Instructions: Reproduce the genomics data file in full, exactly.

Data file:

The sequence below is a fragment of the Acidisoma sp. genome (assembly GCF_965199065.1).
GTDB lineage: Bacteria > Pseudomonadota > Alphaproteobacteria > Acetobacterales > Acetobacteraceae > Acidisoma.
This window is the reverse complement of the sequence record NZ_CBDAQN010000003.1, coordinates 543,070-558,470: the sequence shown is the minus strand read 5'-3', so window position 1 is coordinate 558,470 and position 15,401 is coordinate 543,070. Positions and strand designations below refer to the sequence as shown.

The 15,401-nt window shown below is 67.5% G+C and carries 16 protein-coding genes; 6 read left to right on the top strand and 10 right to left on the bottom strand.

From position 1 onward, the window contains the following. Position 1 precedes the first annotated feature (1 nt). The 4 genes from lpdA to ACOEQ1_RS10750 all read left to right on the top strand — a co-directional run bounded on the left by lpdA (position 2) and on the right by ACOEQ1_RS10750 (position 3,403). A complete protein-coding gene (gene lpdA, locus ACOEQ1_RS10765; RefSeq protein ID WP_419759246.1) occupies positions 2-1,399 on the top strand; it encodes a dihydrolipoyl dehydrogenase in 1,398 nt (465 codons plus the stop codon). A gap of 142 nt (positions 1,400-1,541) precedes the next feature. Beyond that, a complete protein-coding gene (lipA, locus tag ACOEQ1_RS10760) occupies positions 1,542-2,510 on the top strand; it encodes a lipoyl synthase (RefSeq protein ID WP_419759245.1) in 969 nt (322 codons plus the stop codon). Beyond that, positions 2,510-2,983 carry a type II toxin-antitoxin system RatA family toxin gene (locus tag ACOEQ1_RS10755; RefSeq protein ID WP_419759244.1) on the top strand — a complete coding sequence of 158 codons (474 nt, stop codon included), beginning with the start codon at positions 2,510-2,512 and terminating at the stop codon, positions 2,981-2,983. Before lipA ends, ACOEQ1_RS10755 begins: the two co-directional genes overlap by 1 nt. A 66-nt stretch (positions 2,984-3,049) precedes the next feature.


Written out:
The sequence below is a fragment of the Acidisoma sp. genome (assembly GCF_965199065.1).
GTDB lineage: Bacteria > Pseudomonadota > Alphaproteobacteria > Acetobacterales > Acetobacteraceae > Acidisoma.
This window is the reverse complement of the sequence record NZ_CBDAQN010000003.1, coordinates 543,070-558,470: the sequence shown is the minus strand read 5'-3', so window position 1 is coordinate 558,470 and position 15,401 is coordinate 543,070. Positions and strand designations below refer to the sequence as shown.

The 15,401-nt window shown below is 67.5% G+C and carries 16 protein-coding genes; 6 read left to right on the top strand and 10 right to left on the bottom strand.

From position 1 onward, the window contains the following. Position 1 precedes the first annotated feature (1 nt). The 4 genes from lpdA to ACOEQ1_RS10750 all read left to right on the top strand — a co-directional run bounded on the left by lpdA (position 2) and on the right by ACOEQ1_RS10750 (position 3,403). A complete protein-coding gene (gene lpdA, locus ACOEQ1_RS10765; RefSeq protein ID WP_419759246.1) occupies positions 2-1,399 on the top strand; it encodes a dihydrolipoyl dehydrogenase in 1,398 nt (465 codons plus the stop codon). A gap of 142 nt (positions 1,400-1,541) precedes the next feature. Beyond that, a complete protein-coding gene (lipA, locus tag ACOEQ1_RS10760) occupies positions 1,542-2,510 on the top strand; it encodes a lipoyl synthase (RefSeq protein ID WP_419759245.1) in 969 nt (322 codons plus the stop codon). Beyond that, positions 2,510-2,983 carry a type II toxin-antitoxin system RatA family toxin gene (locus tag ACOEQ1_RS10755; RefSeq protein ID WP_419759244.1) on the top strand — a complete coding sequence of 158 codons (474 nt, stop codon included), beginning with the start codon at positions 2,510-2,512 and terminating at the stop codon, positions 2,981-2,983. Before lipA ends, ACOEQ1_RS10755 begins: the two co-directional genes overlap by 1 nt. A 66-nt stretch (positions 2,984-3,049) precedes the next feature.